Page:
The 22nd Leadership & Human Resource Management Conference - IMH

“We need to be able to learn new skills at a rate that was unprecedented for other generations. The critical skill to support this change, is the ability to change.”

We live in a country that has tradition very much at heart and you in a traditional industry; an industry that is highly regulated, has health & safety and quality as top priority. Nevertheless, tradition offers no protection from disruption; in fact, it may slow down vital transformation that is needed for growth, even survival. How is your organisation balancing the urgency to evolve and innovate with the need to ensure high safety standards, when recruiting and upskilling for a future fit workforce?

As a Company we always had to compete in the international arena as we export more than 90% of our capacity. Transformation and growth are part of our identity. Due to the small size of the Cypriot market and the lack of specialised pharma experienced professionals, it is rather difficult to recruit professionals with relevant pharma experience and skillset. At Medochemie, «we hire the character and train the skills». We recruit those who share our values and our important behaviours like growth mindset, teamwork and communication. We recruit people who share our vision for quality pharmaceutical products to every corner of the world.

Q: Imagine your organisation in 2033. What skills do you continue to have, what skills you no longer have and what new skills do you have?

We are always looking ahead for the technological and regulatory changes coming and we are able to acquire the technical skillset needed. AI would eventually take over some admin and repetitive tasks of our work so we would need to focus to skills where AI wouldn’t be able to support like creativity, critical thinking, curiosity, collaborating, and complex problem solving. Human skills like empathy, team working, leadership and communication will be even more critical so as to balance the interaction of technology with people.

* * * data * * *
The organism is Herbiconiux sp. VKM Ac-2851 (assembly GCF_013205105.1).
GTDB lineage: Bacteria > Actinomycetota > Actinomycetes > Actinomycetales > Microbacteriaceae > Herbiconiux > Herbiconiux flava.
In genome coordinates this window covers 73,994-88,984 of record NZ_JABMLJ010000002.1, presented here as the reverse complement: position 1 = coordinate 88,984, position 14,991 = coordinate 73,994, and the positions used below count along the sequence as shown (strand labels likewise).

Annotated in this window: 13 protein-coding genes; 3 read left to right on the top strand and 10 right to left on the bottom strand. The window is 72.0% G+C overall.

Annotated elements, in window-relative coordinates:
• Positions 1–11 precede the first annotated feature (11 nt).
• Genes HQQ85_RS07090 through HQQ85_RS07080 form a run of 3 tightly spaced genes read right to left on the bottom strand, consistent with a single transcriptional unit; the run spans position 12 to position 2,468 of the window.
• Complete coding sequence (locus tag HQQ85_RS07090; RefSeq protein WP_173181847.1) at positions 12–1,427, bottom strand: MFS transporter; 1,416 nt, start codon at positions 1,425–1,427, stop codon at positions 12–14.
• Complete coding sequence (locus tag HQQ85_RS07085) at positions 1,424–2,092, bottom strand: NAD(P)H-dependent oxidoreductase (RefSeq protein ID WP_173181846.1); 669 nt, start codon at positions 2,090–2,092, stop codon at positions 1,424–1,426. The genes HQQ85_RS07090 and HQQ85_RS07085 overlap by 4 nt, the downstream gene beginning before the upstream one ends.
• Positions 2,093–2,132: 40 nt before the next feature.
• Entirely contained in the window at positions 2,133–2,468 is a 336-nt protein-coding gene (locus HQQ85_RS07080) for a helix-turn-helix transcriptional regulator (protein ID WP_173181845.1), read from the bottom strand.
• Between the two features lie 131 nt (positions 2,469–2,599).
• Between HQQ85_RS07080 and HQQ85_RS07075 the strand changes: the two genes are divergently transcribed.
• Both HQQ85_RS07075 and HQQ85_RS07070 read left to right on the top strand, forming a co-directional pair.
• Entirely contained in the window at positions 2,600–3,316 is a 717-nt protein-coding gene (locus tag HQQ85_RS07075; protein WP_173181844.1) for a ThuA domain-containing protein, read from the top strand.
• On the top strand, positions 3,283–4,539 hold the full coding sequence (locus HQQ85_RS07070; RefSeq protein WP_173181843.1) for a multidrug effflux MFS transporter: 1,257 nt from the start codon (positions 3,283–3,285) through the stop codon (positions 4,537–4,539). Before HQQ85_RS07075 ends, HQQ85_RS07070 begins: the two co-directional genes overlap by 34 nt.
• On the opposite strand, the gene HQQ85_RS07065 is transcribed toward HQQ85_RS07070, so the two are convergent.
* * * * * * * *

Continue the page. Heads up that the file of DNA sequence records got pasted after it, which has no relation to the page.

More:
Q: You have a very diverse workforce both in terms of skills as well as locations (2000 employees in 19 countries). Do you see any differences between Cyprus and other countries you are present at, in terms of skills gap challenges and employee growth & development?

I think that this is not a matter of a skills gap but rather difference in culture. Colleagues from other countries have of course more opportunities for more diverse experience but we cover this lack of technical skillset with extensive training. Our culture is more conservative as we are a bit more resistant to change and we tend to take feedback a bit more personal. We work this skillset through our performance management system. Growth Management and coaching are two of the four critical behaviours/skills that every colleague should consider every year to develop. We work with our colleagues to be open and flexible to change and to be open and ask for feedback that would help them to develop.

Q: Cyprus’ manufacturing sector is important and needs to be supported. What skills will be critical to ensure the resilience and growth of this industry?

We are all witnessing the fast rate that our industry and all industries are changing. Technology and to that AI, are reshaping the way we do work and the skillset needed to do it. We need to be able to learn new skills at a rate that was unprecedented for other generations. The critical skill to support this change is the skill to be able to change. Growth mindset is critical as people would need to be able to change, want to change and are prepared to change.
Self-Management, in terms of active learning, resilience, stress tolerance and flexibility are also critical skills to support this change on a personal level.
Our driving force is our performance management system. Through the balanced scorecard where grow as a mandatory objective drives the technical upskilling of each colleague. At the same time each colleague works and develops at least one critical behavioural skill, like growth mindset, coaching, team, and responsibility. We are also reskilling our managers to have better relations with their teams and better coaching skills in order to have better performance management conversations with their coachees. Our aim is to become better. This way we built the skills to ensure the resilience and growth of this industry.

Q: Is it time for a shift away from traditional recruitment practices that prioritise degrees over skills, and if so, how should HR adapt to this change?

Our regulatory framework requires, in a big percentage of our positions, to have a degree or high school certificate in order to prove at least a minimum background of understanding and academic knowledge. The degree itself though is not enough and cannot guarantee that hired professionals have the desired skillset to succeed in their role.
HR recruiters need to be able to Identify what skills we have and what skills we will need and to be able to recognise these skills during the recruiting process. We can built-in our interviews, hypothetical scenarios that would help us recognise these skills we need or use other tools like OPQs for important positions.